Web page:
May 28, 2012 · Posted in: General
DOES THE FOREIGN CURRENCY DEPOSITS ACT, the law that defense lawyers insist prevented Chief Justice Renato Corona from disclosing his dollar accounts in his statements of assets, liabilities, and net worth, really prevent a government official from listing his foreign deposits in his SALN?
Presiding Officer Juan Ponce Enrile thinks it does not.
At the end of the oral arguments by both defense and prosecution panels before the senate impeachment court, Enrile asked defense lawyer Serafin Cuevas if he thought that Corona would have been liable under Republic Act 6426 or the Foreign Currency Deposits Act if he had disclosed his dollar deposits in his SALN.
Corona and his lawyers had insisted that he did not include $2.4 million in dollar accounts in his SALNs because they were covered by absolute confidentiality under the Foreign Currency Deposits Act.
Enrile said that RA 6426 applies the confidentiality rule to third parties, and not to the depositor himslef.
“We are forgetting that the law allows the exposure of foreign currency deposit by express provision of 6426 if the depositor himself would do it.” Enrile said.
“There is no secrecy law in the country that prohibits or inhibits or proscribes the depositor to reflect (the amount in his SALN),” Enrile added. “What is prohibited is for third parties to reveal it. The depositor is not (prohibited from disclosing.)”
Enrile referred Cuevas to Republic Act 6713 or the Code of Conduct for Public Officials and Employees, which requires government employees to disclose all their assets and net worth.
“Do you consider it a command of the people or something that can be disregarded,” Enrile asked Cuevas.
Cuevas responded that the law must be obeyed. However Cuevas added that “when there are rights that arise from a different law, I do not see any reason why it cannot be availed of by the depositor.”
At this point, Enrile asked Cuevas if he was aware of the difference between the concepts of Culpa and Dolus. Both are Latin words used in law, the latter referring to evil intent, embracing both malice and fraud; and the former referring to a fault, sin, or guilt.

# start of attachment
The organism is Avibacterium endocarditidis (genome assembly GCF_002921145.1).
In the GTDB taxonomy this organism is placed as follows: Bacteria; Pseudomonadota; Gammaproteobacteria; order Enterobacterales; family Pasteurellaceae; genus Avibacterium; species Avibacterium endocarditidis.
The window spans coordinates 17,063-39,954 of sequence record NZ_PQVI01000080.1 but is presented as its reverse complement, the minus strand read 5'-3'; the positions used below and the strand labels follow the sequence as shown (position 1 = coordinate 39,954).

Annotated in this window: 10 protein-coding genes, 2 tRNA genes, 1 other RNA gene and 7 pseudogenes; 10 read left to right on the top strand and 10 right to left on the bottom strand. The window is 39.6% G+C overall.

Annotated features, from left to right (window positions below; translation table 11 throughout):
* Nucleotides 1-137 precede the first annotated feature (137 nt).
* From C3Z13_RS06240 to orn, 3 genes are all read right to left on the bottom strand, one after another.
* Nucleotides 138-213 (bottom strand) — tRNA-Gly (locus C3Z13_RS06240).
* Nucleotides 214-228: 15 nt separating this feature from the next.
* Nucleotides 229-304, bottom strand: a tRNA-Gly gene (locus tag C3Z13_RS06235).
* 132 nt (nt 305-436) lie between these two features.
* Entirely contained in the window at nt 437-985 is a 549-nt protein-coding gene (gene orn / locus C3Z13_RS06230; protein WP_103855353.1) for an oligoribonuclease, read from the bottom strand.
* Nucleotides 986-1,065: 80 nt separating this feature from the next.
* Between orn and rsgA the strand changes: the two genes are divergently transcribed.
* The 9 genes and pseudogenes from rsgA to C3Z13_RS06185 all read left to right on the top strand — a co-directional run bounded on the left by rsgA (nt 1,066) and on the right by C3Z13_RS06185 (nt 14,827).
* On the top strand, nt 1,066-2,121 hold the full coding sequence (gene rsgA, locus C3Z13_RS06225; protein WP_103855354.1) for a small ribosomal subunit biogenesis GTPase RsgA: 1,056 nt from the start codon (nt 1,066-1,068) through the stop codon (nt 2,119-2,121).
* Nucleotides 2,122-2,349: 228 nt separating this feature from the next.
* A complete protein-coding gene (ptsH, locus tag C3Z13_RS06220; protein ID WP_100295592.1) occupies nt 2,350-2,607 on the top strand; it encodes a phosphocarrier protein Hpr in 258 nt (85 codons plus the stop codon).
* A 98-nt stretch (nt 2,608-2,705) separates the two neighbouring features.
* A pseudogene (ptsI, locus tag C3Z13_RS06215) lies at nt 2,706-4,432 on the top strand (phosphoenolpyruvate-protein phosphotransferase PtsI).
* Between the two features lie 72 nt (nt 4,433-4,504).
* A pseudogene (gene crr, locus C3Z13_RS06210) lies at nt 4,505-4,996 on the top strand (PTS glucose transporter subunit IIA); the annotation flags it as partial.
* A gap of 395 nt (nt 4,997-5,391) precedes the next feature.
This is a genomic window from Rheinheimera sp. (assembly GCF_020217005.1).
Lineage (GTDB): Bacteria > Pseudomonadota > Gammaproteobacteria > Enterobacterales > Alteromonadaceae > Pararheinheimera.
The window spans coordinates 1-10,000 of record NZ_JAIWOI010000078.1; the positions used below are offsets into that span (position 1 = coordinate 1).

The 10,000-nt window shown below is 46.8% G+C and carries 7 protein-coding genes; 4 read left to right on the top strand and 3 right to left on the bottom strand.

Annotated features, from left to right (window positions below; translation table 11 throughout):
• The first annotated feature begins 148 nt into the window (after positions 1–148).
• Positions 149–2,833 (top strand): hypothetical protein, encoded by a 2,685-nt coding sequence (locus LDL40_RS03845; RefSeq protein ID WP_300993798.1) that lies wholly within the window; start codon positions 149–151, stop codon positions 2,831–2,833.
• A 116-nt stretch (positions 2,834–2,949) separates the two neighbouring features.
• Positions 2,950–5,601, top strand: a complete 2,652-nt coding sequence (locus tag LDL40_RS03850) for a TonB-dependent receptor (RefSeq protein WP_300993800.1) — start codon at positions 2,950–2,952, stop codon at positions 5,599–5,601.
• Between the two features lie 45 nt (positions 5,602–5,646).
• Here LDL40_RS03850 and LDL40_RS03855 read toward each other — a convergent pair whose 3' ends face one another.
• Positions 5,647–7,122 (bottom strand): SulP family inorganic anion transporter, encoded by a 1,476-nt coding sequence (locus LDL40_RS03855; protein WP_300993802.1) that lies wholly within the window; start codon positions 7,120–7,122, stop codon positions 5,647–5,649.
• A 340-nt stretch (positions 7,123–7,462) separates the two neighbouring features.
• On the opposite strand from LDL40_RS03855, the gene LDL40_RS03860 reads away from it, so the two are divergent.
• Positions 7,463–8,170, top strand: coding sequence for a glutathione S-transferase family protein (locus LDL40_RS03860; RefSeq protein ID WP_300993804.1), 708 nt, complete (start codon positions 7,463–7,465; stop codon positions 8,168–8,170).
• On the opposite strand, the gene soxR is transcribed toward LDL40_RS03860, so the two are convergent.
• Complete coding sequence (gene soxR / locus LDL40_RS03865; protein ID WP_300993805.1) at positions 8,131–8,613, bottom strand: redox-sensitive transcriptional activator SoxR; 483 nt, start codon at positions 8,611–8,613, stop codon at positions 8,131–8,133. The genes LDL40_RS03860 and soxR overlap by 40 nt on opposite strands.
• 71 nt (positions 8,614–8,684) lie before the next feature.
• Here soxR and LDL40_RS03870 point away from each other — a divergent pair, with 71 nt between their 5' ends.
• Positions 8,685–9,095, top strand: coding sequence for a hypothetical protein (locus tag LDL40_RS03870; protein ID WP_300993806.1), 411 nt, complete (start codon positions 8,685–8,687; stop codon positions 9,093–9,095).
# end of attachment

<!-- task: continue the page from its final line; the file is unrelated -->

After some prodding, Cuevas said that dolus refers to an intentional act, while culpa refers to negligence. A more comprehensive discussion of these legal concepts may be found here.
“This is material in considering this provision of the Constitution,” Enrile said, apparently referring to the idea of whether Corona had intentionally tried to hide his assets or if he had, as his defense panel insists, merely acted on good faith.
Enrile stressed that the law makes no mention of the intent of the alleged violator. “It does not call for any intent,” Enrile said. “Where in that provision do you find intent?”
With that, the senate impeachment court adjourned its 43rd day of hearing and closed the oral arguments on the impeachment case of Supreme Court Chief Justice Renato Corona.
Tomorrow, Tuesday, May 29, the Senate sitting as an impeachment body will vote on whether to find Corona guilty or innocent of the charges of culpable violation of the Constitution and betrayal of the public trust, largely for his alleged failure to publicly disclose his assets and net worth as required by law.
A vote of two-thirds of the Senate, or 16 votes, would be required for a conviction.
This would be the first impeachment trial to be concluded by the Philippine Senate. The first impeachment trial, against former President Joseph Estrada, was stopped short by the second EDSA People Power revolt.